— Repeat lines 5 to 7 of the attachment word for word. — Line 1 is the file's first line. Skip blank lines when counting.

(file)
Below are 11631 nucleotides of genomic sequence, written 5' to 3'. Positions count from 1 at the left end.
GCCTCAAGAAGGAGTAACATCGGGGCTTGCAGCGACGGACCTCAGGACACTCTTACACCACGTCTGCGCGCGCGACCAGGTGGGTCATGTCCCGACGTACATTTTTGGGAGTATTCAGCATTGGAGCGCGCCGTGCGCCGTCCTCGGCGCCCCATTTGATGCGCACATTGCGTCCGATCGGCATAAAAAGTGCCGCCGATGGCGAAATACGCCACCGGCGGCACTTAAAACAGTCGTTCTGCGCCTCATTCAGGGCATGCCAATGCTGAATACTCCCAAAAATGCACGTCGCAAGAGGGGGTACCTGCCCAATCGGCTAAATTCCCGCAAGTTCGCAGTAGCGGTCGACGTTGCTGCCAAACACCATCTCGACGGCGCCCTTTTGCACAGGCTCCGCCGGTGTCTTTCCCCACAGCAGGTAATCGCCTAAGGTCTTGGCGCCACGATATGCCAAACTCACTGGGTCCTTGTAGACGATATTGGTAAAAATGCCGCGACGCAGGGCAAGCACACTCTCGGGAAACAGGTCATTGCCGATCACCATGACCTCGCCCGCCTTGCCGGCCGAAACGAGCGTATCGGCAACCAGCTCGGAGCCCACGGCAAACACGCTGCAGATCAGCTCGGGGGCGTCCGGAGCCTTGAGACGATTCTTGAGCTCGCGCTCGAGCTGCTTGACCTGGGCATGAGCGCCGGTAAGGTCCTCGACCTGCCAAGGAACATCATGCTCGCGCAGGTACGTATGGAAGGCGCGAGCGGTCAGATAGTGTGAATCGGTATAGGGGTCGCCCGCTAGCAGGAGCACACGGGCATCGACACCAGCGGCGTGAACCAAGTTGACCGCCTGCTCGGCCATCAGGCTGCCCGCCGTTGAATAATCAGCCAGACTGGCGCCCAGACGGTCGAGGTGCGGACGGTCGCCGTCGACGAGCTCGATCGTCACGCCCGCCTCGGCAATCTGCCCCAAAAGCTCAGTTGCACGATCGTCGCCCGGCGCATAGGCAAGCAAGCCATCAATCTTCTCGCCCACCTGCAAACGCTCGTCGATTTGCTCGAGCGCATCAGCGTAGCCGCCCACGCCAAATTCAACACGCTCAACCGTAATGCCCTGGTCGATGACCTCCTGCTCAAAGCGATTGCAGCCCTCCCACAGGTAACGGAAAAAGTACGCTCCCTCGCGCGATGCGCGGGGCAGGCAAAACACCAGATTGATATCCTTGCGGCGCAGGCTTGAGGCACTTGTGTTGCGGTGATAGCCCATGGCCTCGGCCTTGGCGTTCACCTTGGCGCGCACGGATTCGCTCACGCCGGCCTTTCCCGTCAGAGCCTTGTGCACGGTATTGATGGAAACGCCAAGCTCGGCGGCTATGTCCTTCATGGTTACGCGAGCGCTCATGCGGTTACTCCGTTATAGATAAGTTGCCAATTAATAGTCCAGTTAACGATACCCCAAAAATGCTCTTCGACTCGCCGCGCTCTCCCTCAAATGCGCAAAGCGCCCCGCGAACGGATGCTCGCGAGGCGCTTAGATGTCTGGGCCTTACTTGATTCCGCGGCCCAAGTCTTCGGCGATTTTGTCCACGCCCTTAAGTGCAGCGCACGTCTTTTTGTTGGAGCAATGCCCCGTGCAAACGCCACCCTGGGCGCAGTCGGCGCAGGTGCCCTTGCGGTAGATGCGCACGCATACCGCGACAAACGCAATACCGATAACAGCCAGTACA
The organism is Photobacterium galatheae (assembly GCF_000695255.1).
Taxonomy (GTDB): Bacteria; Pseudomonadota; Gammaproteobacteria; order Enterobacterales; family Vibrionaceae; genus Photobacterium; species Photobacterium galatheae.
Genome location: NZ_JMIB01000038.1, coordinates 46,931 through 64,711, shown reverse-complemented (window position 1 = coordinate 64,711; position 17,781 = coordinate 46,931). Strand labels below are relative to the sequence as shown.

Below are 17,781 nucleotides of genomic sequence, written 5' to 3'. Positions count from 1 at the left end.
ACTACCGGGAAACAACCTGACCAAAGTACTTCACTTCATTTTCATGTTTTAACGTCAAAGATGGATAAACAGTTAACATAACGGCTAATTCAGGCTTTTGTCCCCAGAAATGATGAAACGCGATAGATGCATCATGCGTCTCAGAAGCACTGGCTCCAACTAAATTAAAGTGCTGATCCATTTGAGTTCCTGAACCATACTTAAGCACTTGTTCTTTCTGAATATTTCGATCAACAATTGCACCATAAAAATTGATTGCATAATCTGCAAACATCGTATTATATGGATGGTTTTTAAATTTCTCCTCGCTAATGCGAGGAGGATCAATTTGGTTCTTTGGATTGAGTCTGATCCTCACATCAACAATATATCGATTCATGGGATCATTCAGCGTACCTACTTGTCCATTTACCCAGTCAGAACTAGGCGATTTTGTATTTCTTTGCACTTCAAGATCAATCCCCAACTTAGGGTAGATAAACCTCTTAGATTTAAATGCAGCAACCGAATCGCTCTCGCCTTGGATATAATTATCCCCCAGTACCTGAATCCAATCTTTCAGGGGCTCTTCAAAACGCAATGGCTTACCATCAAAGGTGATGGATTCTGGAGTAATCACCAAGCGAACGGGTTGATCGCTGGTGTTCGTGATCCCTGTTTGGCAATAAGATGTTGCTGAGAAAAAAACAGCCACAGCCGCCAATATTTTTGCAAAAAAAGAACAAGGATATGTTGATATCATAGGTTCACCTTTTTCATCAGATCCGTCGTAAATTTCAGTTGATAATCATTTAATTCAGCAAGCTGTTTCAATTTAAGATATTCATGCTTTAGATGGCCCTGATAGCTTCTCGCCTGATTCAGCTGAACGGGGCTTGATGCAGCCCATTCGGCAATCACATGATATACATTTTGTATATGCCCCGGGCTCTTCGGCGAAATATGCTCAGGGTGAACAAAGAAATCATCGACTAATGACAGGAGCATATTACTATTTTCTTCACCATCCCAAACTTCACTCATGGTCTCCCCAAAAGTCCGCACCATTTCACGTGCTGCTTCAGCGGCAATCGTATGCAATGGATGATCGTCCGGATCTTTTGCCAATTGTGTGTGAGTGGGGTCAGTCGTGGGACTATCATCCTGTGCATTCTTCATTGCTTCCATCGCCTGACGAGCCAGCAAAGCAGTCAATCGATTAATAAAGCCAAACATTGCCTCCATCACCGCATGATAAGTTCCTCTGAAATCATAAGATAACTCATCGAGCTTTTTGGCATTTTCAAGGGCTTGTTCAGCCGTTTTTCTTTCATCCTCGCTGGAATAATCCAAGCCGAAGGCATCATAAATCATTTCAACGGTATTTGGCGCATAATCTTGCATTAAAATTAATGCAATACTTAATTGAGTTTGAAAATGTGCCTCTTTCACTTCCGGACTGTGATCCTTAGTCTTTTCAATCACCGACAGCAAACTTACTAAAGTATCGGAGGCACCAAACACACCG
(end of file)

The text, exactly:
Genome location: NZ_JMIB01000038.1, coordinates 46,931 through 64,711, shown reverse-complemented (window position 1 = coordinate 64,711; position 17,781 = coordinate 46,931). Strand labels below are relative to the sequence as shown.

Below are 17,781 nucleotides of genomic sequence, written 5' to 3'. Positions count from 1 at the left end.
ACTACCGGGAAACAACCTGACCAAAGTACTTCACTTCATTTTCATGTTTTAACGTCAAAGATGGATAAACAGTTAACATAACGGCTAATTCAGGCTTTTGTCCCCAGAAATGATGAAACGCGATAGATGCATCATGCGTCTCAGAAGCACTGGCTCCAACTAAATTAAAGTGCTGATCCATTTGAGTTCCTGAACCATACTTAAGCACTTGTTCTTTCTGAATATTTCGATCAACAATTGCACCATAAAAATTGATTGCATAATCTGCAAACATCGTATTATATGGATGGTTTTTAAATTTCTCCTCGCTAATGCGAGGAGGATCAATTTGGTTCTTTGGATTGAGTCTGATCCTCACATCAACAATATATCGATTCATGGGATCATTCAGCGTACCTACTTGTCCATTTACCCAGTCAGAACTAGGCGATTTTGTATTTCTTTGCACTTCAAGATCAATCCCCAACTTAGGGTAGATAAACCTCTTAGATTTAAATGCAGCAACCGAATCGCTCTCGCCTTGGATATAATTATCCCCCAGTACCTGAATCCAATCTTTCAGGGGCTCTTCAAAACGCAATGGCTTACCATCAAAGGTGATGGATTCTGGAGTAATCACCAAGCGAACGGGTTGATCGCTGGTGTTCGTGATCCCTGTTTGGCAATAAGATGTTGCTGAGAAAAAAACAGCCACAGCCGCCAATATTTTTGCAAAAAAAGAACAAGGATATGTTGATATCATAGGTTCACCTTTTTCATCAGATCCGTCGTAAATTTCAGTTGATAATCATTTAATTCAGCAAGCTGTTTCAATTTAAGATATTCATGCTTTAGATGGCCCTGATAGCTTCTCGCCTGATTCAGCTGAACGGGGCTTGATGCAGCCCATTCGGCAATCACATGATATACATTTTGTATATGCCCCGGGCTCTTCGGCGAAATATGCTCAGGGTGAACAAAGAAATCATCGACTAATGACAGGAGCATATTACTATTTTCTTCACCATCCCAAACTTCACTCATGGTCTCCCCAAAAGTCCGCACCATTTCACGTGCTGCTTCAGCGGCAATCGTATGCAATGGATGATCGTCCGGATCTTTTGCCAATTGTGTGTGAGTGGGGTCAGTCGTGGGACTATCATCCTGTGCATTCTTCATTGCTTCCATCGCCTGACGAGCCAGCAAAGCAGTCAATCGATTAATAAAGCCAAACATTGCCTCCATCACCGCATGATAAGTTCCTCTGAAATCATAAGATAACTCATCGAGCTTTTTGGCATTTTCAAGGGCTTGTTCAGCCGTTTTTCTTTCATCCTCGCTGGAATAATCCAAGCCGAAGGCATCATAAATCATTTCAACGGTATTTGGCGCATAATCTTGCATTAAAATTAATGCAATACTTAATTGAGTTTGAAAATGTGCCTCTTTCACTTCCGGACTGTGATCCTTAGTCTTTTCAATCACCGACAGCAAACTTACTAAAGTATCGGAGGCACCAAACACACCG